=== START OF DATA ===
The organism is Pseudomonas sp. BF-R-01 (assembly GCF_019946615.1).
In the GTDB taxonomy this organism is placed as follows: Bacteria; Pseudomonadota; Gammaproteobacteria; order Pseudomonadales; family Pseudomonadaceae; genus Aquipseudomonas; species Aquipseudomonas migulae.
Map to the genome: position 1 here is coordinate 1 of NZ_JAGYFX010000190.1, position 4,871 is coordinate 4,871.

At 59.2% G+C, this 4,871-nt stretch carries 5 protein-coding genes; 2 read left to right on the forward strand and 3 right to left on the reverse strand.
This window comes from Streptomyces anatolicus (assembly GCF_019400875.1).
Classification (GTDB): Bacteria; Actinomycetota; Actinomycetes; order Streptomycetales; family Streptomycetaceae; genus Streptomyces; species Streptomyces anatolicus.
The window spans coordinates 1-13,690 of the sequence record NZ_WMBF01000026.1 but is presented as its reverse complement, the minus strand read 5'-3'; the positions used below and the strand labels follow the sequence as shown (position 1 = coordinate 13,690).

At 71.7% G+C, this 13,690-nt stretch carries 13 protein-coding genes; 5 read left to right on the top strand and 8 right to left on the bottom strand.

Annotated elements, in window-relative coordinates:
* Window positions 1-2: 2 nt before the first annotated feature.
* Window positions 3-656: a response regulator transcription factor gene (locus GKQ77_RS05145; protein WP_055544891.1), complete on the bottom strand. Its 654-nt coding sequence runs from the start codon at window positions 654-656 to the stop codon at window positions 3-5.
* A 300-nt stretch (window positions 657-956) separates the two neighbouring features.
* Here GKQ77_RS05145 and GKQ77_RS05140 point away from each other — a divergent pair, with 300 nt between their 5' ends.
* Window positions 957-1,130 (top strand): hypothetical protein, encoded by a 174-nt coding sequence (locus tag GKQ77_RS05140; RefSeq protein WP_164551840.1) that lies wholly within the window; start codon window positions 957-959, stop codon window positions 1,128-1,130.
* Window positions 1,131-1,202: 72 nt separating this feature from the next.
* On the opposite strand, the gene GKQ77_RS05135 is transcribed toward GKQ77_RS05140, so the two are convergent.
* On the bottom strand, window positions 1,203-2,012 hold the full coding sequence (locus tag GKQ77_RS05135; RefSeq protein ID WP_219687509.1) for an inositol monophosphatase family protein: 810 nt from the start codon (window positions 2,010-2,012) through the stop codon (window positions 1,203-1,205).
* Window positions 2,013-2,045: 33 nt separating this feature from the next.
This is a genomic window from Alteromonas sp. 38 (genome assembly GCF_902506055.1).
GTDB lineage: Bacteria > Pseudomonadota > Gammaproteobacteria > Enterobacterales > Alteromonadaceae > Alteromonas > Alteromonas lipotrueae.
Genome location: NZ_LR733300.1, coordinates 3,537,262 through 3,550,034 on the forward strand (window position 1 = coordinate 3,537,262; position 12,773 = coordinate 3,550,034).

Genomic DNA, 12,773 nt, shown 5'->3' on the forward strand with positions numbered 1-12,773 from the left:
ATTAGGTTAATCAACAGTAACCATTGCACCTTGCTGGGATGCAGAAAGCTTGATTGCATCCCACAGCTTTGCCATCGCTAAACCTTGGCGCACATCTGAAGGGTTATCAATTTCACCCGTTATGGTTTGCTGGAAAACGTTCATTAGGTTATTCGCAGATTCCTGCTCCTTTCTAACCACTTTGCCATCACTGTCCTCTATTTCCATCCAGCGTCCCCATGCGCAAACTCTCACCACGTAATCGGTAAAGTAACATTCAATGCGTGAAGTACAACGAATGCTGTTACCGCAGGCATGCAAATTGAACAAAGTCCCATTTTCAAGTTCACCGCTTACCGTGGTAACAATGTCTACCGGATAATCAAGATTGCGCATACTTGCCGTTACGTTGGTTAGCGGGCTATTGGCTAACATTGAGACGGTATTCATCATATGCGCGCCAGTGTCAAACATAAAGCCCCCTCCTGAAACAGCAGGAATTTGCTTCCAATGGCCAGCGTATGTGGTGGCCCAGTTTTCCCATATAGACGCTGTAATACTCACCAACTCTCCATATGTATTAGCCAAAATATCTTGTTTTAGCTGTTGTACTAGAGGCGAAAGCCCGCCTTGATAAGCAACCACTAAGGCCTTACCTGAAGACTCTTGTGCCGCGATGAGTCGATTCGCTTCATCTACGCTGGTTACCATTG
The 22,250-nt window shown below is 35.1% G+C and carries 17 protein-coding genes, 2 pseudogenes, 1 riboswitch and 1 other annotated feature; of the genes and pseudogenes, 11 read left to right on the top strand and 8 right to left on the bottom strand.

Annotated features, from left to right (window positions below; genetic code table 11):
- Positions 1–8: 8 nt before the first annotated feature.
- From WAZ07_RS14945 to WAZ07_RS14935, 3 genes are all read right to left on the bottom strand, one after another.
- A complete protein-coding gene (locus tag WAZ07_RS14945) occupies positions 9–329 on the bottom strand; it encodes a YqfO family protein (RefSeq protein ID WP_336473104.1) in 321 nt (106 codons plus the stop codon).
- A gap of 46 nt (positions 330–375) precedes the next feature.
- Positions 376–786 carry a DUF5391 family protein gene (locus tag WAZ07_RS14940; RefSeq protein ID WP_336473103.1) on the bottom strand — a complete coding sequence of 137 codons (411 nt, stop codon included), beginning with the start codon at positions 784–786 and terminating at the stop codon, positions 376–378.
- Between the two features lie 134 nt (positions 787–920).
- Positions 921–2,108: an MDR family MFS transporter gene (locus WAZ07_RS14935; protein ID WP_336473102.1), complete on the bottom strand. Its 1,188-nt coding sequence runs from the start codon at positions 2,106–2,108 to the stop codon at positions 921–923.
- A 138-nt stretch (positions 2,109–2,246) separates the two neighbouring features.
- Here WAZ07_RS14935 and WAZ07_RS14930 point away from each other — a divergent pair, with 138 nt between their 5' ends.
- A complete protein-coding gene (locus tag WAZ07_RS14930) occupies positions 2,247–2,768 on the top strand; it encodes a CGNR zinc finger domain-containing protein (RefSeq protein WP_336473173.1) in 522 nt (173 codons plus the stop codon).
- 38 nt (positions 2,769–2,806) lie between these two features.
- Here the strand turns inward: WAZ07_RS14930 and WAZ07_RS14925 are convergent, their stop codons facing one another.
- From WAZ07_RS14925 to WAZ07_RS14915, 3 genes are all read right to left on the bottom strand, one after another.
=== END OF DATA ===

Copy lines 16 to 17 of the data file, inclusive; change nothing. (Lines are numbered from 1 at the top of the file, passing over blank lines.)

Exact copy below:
* On the opposite strand, the gene GKQ77_RS05135 is transcribed toward GKQ77_RS05140, so the two are convergent.
* On the bottom strand, window positions 1,203-2,012 hold the full coding sequence (locus tag GKQ77_RS05135; RefSeq protein ID WP_219687509.1) for an inositol monophosphatase family protein: 810 nt from the start codon (window positions 2,010-2,012) through the stop codon (window positions 1,203-1,205).